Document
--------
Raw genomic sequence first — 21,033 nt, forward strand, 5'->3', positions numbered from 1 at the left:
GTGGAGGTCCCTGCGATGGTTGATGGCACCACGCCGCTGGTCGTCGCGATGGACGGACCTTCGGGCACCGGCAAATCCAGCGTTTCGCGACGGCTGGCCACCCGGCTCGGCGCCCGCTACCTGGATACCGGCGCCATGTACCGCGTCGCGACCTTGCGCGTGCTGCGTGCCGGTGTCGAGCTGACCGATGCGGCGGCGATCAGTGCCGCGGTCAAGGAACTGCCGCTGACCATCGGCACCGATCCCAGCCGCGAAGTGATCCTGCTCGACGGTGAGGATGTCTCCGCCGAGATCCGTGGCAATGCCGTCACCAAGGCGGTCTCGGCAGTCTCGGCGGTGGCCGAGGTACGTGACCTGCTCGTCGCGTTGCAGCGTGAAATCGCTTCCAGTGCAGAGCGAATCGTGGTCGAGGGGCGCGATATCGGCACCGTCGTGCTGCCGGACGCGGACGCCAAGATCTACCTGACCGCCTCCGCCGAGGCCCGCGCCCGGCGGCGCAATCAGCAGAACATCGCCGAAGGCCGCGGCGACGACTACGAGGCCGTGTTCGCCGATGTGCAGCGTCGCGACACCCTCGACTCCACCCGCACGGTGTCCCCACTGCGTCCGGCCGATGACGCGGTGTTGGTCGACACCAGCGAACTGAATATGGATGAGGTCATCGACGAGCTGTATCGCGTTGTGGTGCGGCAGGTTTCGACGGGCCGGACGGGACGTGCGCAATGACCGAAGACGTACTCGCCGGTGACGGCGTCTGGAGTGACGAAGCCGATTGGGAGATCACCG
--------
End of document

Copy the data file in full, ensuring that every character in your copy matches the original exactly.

Raw genomic sequence first — 21,033 nt, forward strand, 5'->3', positions numbered from 1 at the left:
GTGGAGGTCCCTGCGATGGTTGATGGCACCACGCCGCTGGTCGTCGCGATGGACGGACCTTCGGGCACCGGCAAATCCAGCGTTTCGCGACGGCTGGCCACCCGGCTCGGCGCCCGCTACCTGGATACCGGCGCCATGTACCGCGTCGCGACCTTGCGCGTGCTGCGTGCCGGTGTCGAGCTGACCGATGCGGCGGCGATCAGTGCCGCGGTCAAGGAACTGCCGCTGACCATCGGCACCGATCCCAGCCGCGAAGTGATCCTGCTCGACGGTGAGGATGTCTCCGCCGAGATCCGTGGCAATGCCGTCACCAAGGCGGTCTCGGCAGTCTCGGCGGTGGCCGAGGTACGTGACCTGCTCGTCGCGTTGCAGCGTGAAATCGCTTCCAGTGCAGAGCGAATCGTGGTCGAGGGGCGCGATATCGGCACCGTCGTGCTGCCGGACGCGGACGCCAAGATCTACCTGACCGCCTCCGCCGAGGCCCGCGCCCGGCGGCGCAATCAGCAGAACATCGCCGAAGGCCGCGGCGACGACTACGAGGCCGTGTTCGCCGATGTGCAGCGTCGCGACACCCTCGACTCCACCCGCACGGTGTCCCCACTGCGTCCGGCCGATGACGCGGTGTTGGTCGACACCAGCGAACTGAATATGGATGAGGTCATCGACGAGCTGTATCGCGTTGTGGTGCGGCAGGTTTCGACGGGCCGGACGGGACGTGCGCAATGACCGAAGACGTACTCGCCGGTGACGGCGTCTGGAGTGACGAAGCCGATTGGGAGATCACCG